by Paul Anand
Fellow, Human Development & Capability Association
The global crisis caused by COVID 19 has been described as a twin pandemic for health and the economy and of course it is surely both but also much more. First and foremost, it is a humanitarian crisis for millions and possibly billions of people around the world whose livelihoods are at risk or have disappeared. But unlike previous global health crises, it offers an existential threat to whole sectors of economies around the world and the prospect of a global recession that could last for many years. It may and should also be an opportunity for the world to reassess the freedoms we should value and the steps we need to make development truly sustainable and inclusive but in either case, the themes of the capability approach (Nussbaum and Sen (1993), Anand and Piketty (2011)) provide a rich source of ideas on which researchers and policy-makers can draw. What consumers and workers can do has been subject to a tremendous and not previously experienced shock with difficult to imagine consequences in every aspect of life as experience in my own country illustrates.
In terms of health, for instance, apart from the obvious increase in mortality rates, the massive diversion of health-care resources towards the treatment of COVID 19 patients has resulted in the postponement of less urgent health-care which will certainly bring about further avoidable deaths. Furthermore, the ability of frontline workers to do their jobs has been jeopardised by shortages of personal protective equipment (PPE) and the mental health of many will suffer long-term impacts particularly if they do not have access to adequate counselling now. And in terms of education, state school closures mean that students' education will suffer while the cancellation of end of year exams will give rise to biases brought about by using proxy methods. Further private schools in many cases have been able to continue while well educated parents are better able to assist children through home schooling than others so inequalities based on educational attainment are likely to be exaggerated unless policies find ways to take such factors into account.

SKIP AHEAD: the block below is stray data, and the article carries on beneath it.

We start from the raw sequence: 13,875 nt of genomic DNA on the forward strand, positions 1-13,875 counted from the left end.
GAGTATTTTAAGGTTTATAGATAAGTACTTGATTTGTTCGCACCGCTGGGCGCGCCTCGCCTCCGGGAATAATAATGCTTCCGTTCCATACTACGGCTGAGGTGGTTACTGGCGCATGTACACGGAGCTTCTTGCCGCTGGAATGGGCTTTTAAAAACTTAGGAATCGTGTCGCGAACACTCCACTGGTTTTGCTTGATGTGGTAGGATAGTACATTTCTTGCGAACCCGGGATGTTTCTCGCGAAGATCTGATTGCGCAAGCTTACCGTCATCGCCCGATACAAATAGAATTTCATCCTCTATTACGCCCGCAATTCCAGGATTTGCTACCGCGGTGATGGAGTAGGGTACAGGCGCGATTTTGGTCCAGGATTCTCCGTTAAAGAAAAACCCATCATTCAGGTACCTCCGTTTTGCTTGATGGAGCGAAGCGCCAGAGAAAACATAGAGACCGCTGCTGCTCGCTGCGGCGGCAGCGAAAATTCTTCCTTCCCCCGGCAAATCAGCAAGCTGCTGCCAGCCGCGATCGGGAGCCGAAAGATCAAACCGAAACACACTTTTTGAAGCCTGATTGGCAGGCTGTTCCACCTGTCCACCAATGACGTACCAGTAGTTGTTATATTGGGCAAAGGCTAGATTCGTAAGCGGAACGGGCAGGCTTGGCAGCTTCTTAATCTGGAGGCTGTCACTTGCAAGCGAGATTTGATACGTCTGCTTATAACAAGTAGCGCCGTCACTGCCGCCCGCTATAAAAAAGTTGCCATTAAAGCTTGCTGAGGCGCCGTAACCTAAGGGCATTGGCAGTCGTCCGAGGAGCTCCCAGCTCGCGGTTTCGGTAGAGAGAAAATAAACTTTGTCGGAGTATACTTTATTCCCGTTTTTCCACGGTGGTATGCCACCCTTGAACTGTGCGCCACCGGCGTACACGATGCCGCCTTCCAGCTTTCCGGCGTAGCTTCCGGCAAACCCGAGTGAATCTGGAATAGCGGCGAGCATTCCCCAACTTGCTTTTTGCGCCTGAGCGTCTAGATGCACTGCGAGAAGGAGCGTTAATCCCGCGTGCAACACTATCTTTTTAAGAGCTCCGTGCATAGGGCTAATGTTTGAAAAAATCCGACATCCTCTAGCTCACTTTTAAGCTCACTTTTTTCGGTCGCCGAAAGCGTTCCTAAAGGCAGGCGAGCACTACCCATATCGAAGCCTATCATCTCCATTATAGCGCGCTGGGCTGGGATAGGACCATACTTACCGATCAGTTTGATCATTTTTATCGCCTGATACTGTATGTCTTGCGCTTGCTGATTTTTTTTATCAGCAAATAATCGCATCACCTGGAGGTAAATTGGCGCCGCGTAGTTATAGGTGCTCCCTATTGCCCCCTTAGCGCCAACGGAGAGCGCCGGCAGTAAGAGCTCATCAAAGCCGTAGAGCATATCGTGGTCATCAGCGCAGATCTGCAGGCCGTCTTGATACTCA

A raft of fiscal policies have been introduced to protect workers though they are novel and are taking time to work. Support for businesses through the provision of loans have been hampered by the fact that the uncertainty means commercial banks have been reluctant to underwrite many of the applications. In the UK and some other European countries, generous short-term employment subsidies have been introduced allowing companies to send workers home while continuing to pay them. However, it has taken additional time to develop policies covering the diverse pool of self-employed workers and those in the gig economy on zero hours contracts. Some measures are taking longer than others to implement although particularly for those with least savings consequences can be nearly immediate.
When it comes to food, initial responses by consumers preparing for the worst have led to temporary shortages of certain items in shops even though retailers claimed that there were adequate stocks in their supply chains. To protect vulnerable shoppers, many retailers, possibly in consultation with central government, have instituted particular times when older people or frontline workers can shop. Some households with children on free school meals or suffering from unemployment have had to resort to food banks in the UK – while at the same time, such banks report a drying up of financial donations and even theft of food forcing some to close their operations.
There have also been concerns about gender equity and marginalised groups. Typically, women predominate in low paid part time jobs which are disproportionally cut in times of recession but furthermore, stay-at-home orders are causing concern that there will be a spike in cases of domestic violence.
In short, the global crisis touches all the key dimensions of life quality, highlights the fact that people will be resilient to very different degrees and calls for political leaders with the wisdom (Heckman and Corbin (2016)) to balance incommensurable but competing demands, consult widely with all groups within society, to not ignore those with no voice, and to address populations with credibility, respect and concern. Different strategies will be needed in countries where health systems are meagre and material deprivation is extensive but I hope that colleagues from our global community will draw on the capability approach to address the array of urgent policy and research questions that COVID 19 now poses while contributing also to the longer term re-evaluations of global human progress now needed.
Anand, P. and Piketty, T. eds., (2011) New Directions in the Economics of Welfare: Special Issue Celebrating Nobel Laureate Amartya Sen's 75th Birthday, Journal of Public Economics, Volume 95, Issues 3-4
Heckman, J.J. and Corbin, C.O., 2016. Capabilities and Skills. Journal of Human Development and Capabilities, 17(3), pp.342-359.
Nussbaum, M., Sen, A. and Sen, M.A. eds., 1993. The Quality of Life. Oxford University Press.